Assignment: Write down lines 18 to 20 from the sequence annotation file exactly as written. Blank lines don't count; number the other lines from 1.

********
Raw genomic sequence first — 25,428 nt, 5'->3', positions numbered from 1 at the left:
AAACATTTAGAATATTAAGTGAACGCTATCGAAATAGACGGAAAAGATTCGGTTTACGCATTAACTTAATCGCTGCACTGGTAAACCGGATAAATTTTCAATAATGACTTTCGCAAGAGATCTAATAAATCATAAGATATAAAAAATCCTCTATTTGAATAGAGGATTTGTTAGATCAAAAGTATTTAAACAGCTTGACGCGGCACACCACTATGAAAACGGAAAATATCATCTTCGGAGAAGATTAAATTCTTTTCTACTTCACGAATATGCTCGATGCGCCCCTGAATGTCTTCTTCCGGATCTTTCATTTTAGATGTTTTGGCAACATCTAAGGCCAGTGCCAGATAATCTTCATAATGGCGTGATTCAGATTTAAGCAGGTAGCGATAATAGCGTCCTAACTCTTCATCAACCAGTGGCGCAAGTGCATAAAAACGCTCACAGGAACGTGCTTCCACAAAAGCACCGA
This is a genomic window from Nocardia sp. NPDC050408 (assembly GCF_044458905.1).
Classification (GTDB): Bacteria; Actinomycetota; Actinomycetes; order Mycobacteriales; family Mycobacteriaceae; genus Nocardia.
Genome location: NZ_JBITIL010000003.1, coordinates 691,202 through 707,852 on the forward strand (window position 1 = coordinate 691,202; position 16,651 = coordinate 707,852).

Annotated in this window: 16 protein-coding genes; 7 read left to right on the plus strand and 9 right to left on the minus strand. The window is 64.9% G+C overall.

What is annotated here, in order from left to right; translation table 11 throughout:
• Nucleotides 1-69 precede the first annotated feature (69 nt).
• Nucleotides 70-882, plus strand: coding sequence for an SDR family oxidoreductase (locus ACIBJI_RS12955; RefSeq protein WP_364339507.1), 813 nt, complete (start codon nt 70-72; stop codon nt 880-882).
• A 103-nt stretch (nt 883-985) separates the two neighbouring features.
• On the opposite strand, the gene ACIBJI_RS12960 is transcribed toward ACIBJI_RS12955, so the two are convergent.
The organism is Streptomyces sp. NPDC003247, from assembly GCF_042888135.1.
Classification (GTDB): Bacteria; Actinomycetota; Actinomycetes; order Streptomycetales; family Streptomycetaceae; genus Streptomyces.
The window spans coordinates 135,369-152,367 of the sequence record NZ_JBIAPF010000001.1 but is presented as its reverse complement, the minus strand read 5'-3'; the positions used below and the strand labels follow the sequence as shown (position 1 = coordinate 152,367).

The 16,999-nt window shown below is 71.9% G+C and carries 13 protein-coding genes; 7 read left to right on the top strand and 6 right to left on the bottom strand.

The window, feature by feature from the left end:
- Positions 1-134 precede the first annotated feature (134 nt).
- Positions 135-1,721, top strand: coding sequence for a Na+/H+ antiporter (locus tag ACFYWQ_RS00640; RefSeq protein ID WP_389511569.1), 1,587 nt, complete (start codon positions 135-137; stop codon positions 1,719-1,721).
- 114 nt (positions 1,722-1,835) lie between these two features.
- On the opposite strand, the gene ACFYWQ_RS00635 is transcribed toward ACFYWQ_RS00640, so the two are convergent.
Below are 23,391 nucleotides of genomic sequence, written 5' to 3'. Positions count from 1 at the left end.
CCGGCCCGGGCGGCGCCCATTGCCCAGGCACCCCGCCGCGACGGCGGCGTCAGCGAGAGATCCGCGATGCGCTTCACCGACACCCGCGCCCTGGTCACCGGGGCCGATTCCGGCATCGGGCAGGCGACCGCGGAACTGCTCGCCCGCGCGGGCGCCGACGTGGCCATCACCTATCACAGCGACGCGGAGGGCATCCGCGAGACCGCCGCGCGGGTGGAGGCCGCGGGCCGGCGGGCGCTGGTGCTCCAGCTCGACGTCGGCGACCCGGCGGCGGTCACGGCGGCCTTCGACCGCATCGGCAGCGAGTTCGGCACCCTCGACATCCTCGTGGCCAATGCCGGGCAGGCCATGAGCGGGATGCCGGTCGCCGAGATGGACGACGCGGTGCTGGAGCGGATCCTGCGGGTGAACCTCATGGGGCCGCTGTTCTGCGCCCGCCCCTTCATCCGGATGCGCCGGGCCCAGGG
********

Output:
- Positions 135-1,721, top strand: coding sequence for a Na+/H+ antiporter (locus tag ACFYWQ_RS00640; RefSeq protein ID WP_389511569.1), 1,587 nt, complete (start codon positions 135-137; stop codon positions 1,719-1,721).
- 114 nt (positions 1,722-1,835) lie between these two features.
- On the opposite strand, the gene ACFYWQ_RS00635 is transcribed toward ACFYWQ_RS00640, so the two are convergent.